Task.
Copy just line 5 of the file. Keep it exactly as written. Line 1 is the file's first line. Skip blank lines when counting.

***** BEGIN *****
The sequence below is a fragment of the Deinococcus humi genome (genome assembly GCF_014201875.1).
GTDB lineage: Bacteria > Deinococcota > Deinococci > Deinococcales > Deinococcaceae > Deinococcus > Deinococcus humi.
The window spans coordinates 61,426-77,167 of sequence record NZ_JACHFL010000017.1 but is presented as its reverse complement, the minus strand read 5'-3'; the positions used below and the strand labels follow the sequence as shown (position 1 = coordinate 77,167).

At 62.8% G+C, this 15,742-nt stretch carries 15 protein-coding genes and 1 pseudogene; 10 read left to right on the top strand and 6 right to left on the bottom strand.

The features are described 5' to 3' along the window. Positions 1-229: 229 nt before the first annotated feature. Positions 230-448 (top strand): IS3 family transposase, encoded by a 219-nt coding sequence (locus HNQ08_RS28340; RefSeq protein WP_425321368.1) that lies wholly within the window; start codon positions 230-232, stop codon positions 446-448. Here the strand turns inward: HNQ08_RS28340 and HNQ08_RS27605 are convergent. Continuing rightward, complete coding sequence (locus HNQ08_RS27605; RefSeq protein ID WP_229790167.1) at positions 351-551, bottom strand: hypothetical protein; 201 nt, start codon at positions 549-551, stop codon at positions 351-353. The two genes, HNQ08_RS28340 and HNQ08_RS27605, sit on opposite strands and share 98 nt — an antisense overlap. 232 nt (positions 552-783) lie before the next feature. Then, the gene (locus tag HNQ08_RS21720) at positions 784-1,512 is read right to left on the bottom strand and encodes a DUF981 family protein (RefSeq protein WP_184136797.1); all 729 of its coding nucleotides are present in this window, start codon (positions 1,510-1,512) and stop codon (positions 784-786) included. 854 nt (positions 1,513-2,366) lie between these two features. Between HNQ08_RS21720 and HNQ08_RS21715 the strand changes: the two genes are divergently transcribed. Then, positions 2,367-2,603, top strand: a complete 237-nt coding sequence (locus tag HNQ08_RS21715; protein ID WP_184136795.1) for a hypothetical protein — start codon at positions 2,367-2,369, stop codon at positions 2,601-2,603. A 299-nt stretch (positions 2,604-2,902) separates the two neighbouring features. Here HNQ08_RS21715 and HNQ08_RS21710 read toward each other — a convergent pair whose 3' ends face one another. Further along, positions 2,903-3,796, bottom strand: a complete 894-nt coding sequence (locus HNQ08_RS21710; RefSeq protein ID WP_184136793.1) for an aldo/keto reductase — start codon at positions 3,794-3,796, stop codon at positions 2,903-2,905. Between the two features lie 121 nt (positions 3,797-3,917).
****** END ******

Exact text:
The features are described 5' to 3' along the window. Positions 1-229: 229 nt before the first annotated feature. Positions 230-448 (top strand): IS3 family transposase, encoded by a 219-nt coding sequence (locus HNQ08_RS28340; RefSeq protein WP_425321368.1) that lies wholly within the window; start codon positions 230-232, stop codon positions 446-448. Here the strand turns inward: HNQ08_RS28340 and HNQ08_RS27605 are convergent. Continuing rightward, complete coding sequence (locus HNQ08_RS27605; RefSeq protein ID WP_229790167.1) at positions 351-551, bottom strand: hypothetical protein; 201 nt, start codon at positions 549-551, stop codon at positions 351-353. The two genes, HNQ08_RS28340 and HNQ08_RS27605, sit on opposite strands and share 98 nt — an antisense overlap. 232 nt (positions 552-783) lie before the next feature. Then, the gene (locus tag HNQ08_RS21720) at positions 784-1,512 is read right to left on the bottom strand and encodes a DUF981 family protein (RefSeq protein WP_184136797.1); all 729 of its coding nucleotides are present in this window, start codon (positions 1,510-1,512) and stop codon (positions 784-786) included. 854 nt (positions 1,513-2,366) lie between these two features. Between HNQ08_RS21720 and HNQ08_RS21715 the strand changes: the two genes are divergently transcribed. Then, positions 2,367-2,603, top strand: a complete 237-nt coding sequence (locus tag HNQ08_RS21715; protein ID WP_184136795.1) for a hypothetical protein — start codon at positions 2,367-2,369, stop codon at positions 2,601-2,603. A 299-nt stretch (positions 2,604-2,902) separates the two neighbouring features. Here HNQ08_RS21715 and HNQ08_RS21710 read toward each other — a convergent pair whose 3' ends face one another. Further along, positions 2,903-3,796, bottom strand: a complete 894-nt coding sequence (locus HNQ08_RS21710; RefSeq protein ID WP_184136793.1) for an aldo/keto reductase — start codon at positions 3,794-3,796, stop codon at positions 2,903-2,905. Between the two features lie 121 nt (positions 3,797-3,917).